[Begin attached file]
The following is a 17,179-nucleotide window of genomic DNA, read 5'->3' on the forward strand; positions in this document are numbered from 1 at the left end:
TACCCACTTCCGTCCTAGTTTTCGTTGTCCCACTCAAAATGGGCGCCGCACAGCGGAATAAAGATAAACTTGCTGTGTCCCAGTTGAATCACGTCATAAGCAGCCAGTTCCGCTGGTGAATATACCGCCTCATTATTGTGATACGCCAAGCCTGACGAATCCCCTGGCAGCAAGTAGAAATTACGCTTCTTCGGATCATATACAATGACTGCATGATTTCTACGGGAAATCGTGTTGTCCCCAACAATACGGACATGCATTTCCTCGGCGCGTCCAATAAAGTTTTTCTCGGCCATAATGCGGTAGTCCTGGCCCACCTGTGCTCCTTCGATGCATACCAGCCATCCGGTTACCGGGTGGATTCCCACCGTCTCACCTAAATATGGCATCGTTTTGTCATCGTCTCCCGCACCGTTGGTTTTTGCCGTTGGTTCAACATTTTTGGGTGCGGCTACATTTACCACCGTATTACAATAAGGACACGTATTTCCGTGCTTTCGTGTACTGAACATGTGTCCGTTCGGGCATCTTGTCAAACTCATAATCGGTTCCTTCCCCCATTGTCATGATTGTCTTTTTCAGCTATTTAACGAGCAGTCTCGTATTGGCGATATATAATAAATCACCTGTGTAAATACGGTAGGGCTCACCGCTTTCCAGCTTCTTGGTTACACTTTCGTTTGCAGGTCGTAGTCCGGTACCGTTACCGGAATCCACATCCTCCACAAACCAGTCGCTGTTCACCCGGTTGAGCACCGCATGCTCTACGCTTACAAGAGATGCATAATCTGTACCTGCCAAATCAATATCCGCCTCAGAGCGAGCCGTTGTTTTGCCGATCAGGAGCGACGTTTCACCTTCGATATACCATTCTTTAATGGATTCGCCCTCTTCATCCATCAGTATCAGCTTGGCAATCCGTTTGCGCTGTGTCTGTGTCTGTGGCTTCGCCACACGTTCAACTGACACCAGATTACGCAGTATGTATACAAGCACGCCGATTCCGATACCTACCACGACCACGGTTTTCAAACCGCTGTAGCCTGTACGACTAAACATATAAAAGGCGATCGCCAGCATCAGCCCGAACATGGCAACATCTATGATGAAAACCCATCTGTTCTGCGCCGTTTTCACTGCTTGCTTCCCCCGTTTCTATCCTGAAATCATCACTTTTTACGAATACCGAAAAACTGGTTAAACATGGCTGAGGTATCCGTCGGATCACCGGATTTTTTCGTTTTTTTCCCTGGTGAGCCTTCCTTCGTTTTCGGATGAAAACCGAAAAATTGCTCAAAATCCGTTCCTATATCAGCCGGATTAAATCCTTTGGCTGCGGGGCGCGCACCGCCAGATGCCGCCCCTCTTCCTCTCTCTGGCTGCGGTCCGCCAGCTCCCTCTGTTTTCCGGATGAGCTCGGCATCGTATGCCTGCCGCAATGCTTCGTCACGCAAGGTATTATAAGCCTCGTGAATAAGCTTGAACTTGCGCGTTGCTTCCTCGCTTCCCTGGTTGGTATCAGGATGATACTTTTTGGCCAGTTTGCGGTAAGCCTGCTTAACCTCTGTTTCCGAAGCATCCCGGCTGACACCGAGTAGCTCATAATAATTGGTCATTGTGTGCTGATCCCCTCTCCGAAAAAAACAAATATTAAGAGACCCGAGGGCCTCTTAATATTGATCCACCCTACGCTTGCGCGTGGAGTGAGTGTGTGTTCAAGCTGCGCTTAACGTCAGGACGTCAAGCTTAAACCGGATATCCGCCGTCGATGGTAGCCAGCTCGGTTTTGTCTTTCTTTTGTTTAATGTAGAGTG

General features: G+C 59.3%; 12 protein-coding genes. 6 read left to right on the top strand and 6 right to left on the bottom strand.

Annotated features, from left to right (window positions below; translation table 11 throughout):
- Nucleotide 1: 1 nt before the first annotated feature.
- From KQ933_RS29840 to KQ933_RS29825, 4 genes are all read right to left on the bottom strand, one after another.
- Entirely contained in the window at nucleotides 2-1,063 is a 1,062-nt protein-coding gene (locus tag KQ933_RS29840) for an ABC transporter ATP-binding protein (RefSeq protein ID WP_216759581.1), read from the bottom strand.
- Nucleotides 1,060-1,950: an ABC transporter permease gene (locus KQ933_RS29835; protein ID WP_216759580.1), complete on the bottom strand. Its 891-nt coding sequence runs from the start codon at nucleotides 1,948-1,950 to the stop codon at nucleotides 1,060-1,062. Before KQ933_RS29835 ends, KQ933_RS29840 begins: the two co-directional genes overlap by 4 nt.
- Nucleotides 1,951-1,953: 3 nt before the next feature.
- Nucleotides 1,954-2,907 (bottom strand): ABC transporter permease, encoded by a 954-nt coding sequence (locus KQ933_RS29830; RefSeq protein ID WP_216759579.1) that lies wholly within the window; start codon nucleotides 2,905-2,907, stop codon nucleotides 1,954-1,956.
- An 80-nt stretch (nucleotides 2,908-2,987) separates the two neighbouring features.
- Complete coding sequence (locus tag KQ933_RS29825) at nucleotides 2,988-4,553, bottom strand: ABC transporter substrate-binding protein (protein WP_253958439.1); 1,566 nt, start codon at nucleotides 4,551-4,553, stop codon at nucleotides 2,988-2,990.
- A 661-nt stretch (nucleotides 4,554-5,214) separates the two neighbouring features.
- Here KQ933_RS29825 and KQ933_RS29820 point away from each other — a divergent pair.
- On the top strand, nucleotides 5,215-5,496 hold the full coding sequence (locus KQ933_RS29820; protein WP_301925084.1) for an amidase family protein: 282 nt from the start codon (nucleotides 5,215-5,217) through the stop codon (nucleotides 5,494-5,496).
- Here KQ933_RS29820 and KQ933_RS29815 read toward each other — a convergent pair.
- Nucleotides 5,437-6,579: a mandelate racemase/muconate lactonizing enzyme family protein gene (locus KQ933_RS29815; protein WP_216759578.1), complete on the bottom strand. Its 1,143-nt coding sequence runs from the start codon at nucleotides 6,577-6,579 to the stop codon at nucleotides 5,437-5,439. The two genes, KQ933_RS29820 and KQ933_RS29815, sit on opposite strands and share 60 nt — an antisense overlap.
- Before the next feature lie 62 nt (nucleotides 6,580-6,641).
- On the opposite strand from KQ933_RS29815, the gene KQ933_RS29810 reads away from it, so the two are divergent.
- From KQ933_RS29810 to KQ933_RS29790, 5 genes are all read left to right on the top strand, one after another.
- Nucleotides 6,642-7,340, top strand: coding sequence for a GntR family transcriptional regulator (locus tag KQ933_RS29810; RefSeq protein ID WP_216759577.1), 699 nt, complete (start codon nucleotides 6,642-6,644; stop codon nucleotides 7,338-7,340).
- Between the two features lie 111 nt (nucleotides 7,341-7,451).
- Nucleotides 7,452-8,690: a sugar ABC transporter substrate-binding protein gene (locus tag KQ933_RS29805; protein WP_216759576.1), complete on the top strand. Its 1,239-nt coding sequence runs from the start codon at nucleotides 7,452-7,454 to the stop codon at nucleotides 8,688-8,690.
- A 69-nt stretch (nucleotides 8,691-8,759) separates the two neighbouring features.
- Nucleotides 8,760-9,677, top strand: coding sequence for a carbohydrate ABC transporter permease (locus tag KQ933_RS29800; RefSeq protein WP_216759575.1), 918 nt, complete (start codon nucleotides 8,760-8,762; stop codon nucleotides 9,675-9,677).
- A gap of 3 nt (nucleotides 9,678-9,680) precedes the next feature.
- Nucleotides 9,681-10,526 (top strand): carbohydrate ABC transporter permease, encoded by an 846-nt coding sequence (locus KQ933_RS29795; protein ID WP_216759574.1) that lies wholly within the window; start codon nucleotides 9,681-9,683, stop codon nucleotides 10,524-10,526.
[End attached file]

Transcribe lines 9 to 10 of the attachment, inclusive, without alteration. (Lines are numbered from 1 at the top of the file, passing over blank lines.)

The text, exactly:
- Nucleotides 1,951-1,953: 3 nt before the next feature.
- Nucleotides 1,954-2,907 (bottom strand): ABC transporter permease, encoded by a 954-nt coding sequence (locus KQ933_RS29830; RefSeq protein ID WP_216759579.1) that lies wholly within the window; start codon nucleotides 2,905-2,907, stop codon nucleotides 1,954-1,956.